The Final Settlement Hearing was held on July 10, 2019. (Min. Entry, ECF No. 39.)

         D. The Proposed Settlement Agreement

         Under the Settlement Agreement, Defendants have agreed to pay $750, 000 to resolve the litigation. (July 10 H'rg Tr. 6.) This amount includes: (1) approximately $465, 000 to pay damages to the Settlement Class members; (2) $15, 000 as an award to be split by the Named Plaintiffs for their participation in the litigation; (3) $10, 000 to Ms. Blofstein for settlement of her retaliation claim against Defendants; (4) attorneys' fees in the amount of $250, 000; and (5) costs in the amount of $10, 000. (July 10 Hr'g Tr. 10.) Each of the 145 class members will receive a pro rata portion of the of the damages amount based on the number of work weeks that they worked during the class period, as a fraction of the total work weeks by all participating settlement class members. (Supp. Atticus Decl. ¶ 8, ECF No. 38.) The calculation is described as follows:

         Individual award = $465, 000 x Total weeks worked by participating class member Total weeks worked by all class members

         (Pls.' Stmt. Mot. 4.) Based upon this calculation, if all claim forms received were to be paid, the total payout is estimated to total $228, 034.04, which is 49% of the total $465, 000 damage fund. The highest claim is approximately $4, 000 and the lowest claim amount is approximately $22. (Supp. Atticus Decl. ¶ 8.) The average claim value to the class member is approximately $1, 600. (Id.; July 10 Hr'g Tr. 8.)

         The parties informed the Court at the Final Settlement Hearing that Defendants intend to take out a loan in order to fund this settlement. (July 10 Hr'g Tr. 7.) This is because Defendants do not have sufficient assets to handle the settlement claims. (Id.) Defendants' financial situation became relevant during negotiations of this settlement. (Id.)

         II. DISCUSSION

         Our consideration of the proposed settlement will include the following: (1) whether the proposed PMWA class action meets the requirements of Rule 23 of the Federal Rules of Civil Procedure and is entitled to final certification; (2) whether final certification of the FLSA collective action is appropriate; (3) whether the settlement proposed by the parties is fair and adequate; (4) whether the service payment awards to the Named Plaintiffs and the settlement of Ms. Blofstein's retaliation claim are fair and reasonable; and (5) whether Plaintiffs' request for attorneys' fees and costs merits approval.

         A. Class Certification of PMWA Class Under Rule 23

         Before determining whether the proposed settlement warrants approval, we must first determine whether Plaintiffs have met the elements of final certification of the PMWA class. We previously granted preliminary certification to the PMWA class to include all Pennsylvania residents who were servers at Country Club Diner, Tiffany Diner, Warminster West Diner and Mayfair Diner (first shift) from December 13, 2014 to July 5, 2018. (Am. Order ¶ 2.)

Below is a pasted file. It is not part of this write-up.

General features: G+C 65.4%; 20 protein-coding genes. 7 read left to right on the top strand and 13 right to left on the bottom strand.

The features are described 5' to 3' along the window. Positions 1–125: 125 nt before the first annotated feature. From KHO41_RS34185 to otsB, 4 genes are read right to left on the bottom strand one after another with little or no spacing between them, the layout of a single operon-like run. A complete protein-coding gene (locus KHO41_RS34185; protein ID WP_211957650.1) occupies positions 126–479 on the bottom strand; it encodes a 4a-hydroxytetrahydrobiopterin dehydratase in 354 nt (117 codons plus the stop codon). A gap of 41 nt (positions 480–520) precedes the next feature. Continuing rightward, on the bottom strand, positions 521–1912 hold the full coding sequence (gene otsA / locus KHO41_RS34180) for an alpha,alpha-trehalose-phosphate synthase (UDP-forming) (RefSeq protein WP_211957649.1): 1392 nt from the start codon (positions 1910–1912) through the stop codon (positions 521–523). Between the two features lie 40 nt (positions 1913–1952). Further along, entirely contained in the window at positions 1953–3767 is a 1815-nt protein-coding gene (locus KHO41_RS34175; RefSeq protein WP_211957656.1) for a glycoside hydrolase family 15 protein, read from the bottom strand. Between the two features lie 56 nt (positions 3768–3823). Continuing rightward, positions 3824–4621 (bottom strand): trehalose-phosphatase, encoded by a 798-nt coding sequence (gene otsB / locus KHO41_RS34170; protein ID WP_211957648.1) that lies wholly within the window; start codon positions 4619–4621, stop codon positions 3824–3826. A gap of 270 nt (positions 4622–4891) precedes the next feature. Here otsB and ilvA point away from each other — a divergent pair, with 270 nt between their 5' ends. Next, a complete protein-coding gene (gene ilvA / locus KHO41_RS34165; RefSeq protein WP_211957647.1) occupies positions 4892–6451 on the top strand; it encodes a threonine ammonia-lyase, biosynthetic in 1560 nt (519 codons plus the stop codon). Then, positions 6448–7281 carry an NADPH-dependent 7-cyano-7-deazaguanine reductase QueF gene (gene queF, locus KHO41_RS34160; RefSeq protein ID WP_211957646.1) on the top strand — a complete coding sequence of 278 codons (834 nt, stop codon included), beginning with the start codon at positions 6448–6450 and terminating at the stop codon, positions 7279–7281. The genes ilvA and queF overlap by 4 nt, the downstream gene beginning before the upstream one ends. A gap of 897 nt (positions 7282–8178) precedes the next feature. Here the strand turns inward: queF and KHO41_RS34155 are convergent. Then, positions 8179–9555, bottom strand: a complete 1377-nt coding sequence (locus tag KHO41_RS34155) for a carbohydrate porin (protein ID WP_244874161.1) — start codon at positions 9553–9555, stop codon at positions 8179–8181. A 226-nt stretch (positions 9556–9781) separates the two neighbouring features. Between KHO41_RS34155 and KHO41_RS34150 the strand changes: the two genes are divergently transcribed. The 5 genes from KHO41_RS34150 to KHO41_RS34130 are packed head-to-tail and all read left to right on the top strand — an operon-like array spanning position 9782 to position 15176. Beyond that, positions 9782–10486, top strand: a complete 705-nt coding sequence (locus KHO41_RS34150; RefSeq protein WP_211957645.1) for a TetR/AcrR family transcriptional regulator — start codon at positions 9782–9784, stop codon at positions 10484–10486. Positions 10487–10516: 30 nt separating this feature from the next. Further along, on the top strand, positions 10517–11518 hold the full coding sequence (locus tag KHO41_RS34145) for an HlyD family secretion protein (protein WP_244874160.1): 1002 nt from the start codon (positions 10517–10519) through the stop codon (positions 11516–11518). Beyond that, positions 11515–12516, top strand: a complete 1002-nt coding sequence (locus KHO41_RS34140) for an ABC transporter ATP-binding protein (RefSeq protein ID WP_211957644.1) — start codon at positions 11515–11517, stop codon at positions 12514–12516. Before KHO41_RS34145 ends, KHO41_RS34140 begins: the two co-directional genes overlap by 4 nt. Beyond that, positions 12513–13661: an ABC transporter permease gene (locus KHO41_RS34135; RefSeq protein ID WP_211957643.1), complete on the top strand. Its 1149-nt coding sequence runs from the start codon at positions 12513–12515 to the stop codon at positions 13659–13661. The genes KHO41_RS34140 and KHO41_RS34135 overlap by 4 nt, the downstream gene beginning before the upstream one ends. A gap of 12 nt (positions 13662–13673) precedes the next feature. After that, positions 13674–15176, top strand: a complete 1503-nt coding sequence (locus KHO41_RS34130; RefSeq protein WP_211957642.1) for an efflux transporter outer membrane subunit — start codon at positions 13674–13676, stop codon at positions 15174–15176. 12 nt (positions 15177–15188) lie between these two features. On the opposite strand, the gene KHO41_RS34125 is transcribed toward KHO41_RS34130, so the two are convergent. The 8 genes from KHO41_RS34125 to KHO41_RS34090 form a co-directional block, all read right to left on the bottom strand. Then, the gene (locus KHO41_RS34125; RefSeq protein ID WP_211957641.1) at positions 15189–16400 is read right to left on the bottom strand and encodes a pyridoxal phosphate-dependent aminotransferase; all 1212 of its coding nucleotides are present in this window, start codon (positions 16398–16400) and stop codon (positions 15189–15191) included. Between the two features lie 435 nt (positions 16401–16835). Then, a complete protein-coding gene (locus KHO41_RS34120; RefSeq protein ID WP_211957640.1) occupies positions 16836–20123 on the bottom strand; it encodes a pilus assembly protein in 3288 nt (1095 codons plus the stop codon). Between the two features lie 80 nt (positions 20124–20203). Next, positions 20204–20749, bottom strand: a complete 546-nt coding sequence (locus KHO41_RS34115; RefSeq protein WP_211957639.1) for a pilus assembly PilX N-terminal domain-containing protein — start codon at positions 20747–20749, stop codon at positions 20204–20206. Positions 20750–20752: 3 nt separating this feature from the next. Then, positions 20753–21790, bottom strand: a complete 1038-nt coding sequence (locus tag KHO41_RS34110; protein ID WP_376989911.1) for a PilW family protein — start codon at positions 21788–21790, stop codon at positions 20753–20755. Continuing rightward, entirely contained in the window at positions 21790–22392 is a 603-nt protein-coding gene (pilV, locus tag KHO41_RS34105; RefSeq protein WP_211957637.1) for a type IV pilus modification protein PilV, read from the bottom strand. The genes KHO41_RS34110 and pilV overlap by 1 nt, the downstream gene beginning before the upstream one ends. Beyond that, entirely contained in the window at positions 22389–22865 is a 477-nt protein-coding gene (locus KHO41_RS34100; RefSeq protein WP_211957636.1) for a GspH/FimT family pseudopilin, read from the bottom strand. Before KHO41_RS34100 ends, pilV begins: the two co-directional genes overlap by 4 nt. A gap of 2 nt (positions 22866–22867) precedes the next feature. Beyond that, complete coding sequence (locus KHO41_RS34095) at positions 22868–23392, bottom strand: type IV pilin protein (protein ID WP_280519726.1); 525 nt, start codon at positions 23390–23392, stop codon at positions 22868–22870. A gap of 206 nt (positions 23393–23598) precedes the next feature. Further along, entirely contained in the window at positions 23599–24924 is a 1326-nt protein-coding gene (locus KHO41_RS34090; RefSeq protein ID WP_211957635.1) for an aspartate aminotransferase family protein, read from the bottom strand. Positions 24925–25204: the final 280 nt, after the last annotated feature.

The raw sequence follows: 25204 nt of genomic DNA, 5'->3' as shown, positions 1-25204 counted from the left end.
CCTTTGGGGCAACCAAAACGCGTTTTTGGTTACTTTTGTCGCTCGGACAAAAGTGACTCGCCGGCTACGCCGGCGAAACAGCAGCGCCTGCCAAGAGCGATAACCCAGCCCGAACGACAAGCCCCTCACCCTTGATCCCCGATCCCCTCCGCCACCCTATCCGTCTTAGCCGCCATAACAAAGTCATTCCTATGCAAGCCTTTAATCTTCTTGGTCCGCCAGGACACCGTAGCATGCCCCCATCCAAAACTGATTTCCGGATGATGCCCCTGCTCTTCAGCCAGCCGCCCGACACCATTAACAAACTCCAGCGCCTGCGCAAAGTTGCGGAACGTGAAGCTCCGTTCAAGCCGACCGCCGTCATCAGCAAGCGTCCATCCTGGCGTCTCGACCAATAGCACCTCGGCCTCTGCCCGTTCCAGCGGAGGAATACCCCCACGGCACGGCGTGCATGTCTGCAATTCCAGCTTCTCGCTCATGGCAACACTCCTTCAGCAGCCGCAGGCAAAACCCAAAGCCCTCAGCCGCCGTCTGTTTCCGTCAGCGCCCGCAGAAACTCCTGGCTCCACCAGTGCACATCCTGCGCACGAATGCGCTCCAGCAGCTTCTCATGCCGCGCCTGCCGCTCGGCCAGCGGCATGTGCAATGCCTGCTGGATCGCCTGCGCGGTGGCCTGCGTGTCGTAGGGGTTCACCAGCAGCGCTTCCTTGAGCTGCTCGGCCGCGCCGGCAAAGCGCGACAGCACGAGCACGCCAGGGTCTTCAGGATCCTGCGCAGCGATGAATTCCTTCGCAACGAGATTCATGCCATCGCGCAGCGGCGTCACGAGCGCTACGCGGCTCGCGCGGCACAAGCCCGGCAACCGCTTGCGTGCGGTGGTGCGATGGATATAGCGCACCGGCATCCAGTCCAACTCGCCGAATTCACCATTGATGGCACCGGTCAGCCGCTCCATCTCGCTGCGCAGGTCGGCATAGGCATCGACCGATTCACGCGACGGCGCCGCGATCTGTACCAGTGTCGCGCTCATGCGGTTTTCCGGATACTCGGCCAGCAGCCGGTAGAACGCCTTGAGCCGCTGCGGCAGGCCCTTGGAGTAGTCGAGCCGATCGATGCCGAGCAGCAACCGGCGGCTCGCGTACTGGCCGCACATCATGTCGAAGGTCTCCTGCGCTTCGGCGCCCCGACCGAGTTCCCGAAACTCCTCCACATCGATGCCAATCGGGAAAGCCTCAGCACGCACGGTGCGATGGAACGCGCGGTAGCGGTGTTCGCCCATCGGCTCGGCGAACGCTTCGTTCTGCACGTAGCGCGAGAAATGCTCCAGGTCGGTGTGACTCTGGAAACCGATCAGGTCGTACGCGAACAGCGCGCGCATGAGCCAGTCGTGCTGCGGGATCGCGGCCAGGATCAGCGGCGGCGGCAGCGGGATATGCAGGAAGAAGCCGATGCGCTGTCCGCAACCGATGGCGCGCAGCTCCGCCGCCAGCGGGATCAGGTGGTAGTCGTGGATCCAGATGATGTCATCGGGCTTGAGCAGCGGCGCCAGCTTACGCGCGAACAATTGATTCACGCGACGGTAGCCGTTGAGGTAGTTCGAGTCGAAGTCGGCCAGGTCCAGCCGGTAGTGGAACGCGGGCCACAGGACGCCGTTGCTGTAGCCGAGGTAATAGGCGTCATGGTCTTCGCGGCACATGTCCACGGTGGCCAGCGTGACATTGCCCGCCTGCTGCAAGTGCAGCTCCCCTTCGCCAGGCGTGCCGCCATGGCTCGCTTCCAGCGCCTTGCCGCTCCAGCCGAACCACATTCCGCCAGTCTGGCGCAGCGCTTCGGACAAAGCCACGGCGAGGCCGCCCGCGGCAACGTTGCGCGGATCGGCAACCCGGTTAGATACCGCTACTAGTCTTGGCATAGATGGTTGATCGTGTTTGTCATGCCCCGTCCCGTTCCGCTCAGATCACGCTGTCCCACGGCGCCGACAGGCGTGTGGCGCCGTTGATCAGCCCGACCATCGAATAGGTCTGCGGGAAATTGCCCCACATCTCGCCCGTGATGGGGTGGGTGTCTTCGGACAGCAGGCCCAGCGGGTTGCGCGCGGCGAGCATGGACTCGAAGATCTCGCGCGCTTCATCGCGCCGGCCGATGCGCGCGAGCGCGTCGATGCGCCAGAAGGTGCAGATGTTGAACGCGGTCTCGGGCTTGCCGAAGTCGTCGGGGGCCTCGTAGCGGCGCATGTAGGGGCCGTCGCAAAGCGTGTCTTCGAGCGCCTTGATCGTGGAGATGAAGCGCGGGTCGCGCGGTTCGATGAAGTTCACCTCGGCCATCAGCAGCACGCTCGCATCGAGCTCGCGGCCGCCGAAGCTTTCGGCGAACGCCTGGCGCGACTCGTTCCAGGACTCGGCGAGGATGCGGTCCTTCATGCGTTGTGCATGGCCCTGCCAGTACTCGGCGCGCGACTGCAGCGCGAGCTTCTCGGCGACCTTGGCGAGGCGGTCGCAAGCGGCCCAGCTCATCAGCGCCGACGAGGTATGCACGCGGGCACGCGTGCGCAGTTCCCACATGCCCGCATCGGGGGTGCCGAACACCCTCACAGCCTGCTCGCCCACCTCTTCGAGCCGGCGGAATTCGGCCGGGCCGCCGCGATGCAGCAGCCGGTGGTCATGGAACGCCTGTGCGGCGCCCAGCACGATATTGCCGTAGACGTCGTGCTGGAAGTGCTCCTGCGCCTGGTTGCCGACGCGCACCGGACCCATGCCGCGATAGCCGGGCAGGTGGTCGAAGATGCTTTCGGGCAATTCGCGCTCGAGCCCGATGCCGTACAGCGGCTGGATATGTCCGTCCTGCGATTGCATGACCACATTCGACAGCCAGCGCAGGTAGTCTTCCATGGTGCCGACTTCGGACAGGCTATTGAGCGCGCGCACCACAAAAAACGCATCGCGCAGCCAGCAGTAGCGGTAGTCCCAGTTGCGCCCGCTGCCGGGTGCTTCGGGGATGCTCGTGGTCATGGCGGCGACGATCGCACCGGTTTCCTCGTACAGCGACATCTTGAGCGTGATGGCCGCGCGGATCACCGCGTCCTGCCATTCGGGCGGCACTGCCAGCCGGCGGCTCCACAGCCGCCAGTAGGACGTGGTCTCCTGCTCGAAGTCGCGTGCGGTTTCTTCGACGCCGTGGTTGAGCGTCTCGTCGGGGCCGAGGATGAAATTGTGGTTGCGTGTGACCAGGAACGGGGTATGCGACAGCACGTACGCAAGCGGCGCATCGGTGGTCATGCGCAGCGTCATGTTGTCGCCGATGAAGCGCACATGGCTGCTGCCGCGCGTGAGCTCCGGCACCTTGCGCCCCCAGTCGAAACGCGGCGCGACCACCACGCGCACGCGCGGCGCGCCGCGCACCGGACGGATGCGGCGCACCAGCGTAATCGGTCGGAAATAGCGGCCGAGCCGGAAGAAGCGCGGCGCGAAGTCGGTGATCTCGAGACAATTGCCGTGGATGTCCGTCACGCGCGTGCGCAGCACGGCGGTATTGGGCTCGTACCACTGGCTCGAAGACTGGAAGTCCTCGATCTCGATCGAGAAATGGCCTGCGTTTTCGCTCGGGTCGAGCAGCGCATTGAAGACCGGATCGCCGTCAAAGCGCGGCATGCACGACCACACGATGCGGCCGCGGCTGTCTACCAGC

Class certification under Rule 23 has two components. The party seeking class certification must first establish the four requirements of Rule 23(a):

(1) the class is so numerous that joinder of all members is impracticable;
(2) there are questions of law or fact common to the class;
(3) the claims or defenses of the representative parties are typical of the claims or defenses of the class; and
(4) the representative parties will fairly and adequately protect the interests of the class.

Fed. R. Civ. P. 23(a); see also In re Hydrogen Peroxide Antitrust Litig., 552 F.3d 305, 309 n.6 (3d Cir. 2008).

         “If all four requirements of Rule 23(a) are met, a class of one of three types (each with additional requirements) may be certified” under Rule 23(b). In re Hydrogen Peroxide Antitrust Litig., 552 F.3d at 309 n.6. Plaintiffs seek certification under Rule 23(b)(3), which states that “[a] class action may be maintained if Rule 23(a) is satisfied and if: (3) the court finds that the questions of law or fact common to class members predominate over any questions affecting only individual members, and that a class action is superior to other available methods for fairly and efficiently adjudicating the controversy.” Fed.R.Civ.P. 23(b)(3). These are known as the predominance and superiority factors of Rule 23(b)(3).

         The party seeking class certification “bears the burden of establishing each element of Rule 23 by a preponderance of the evidence.” Marcus v. BMW of N. Am., LLC, 687 F.3d 583, 591 (3d Cir. 2012). Certification is only proper “‘if the trial court is satisfied, after a rigorous analysis, that the prerequisites of Rule 23 are ...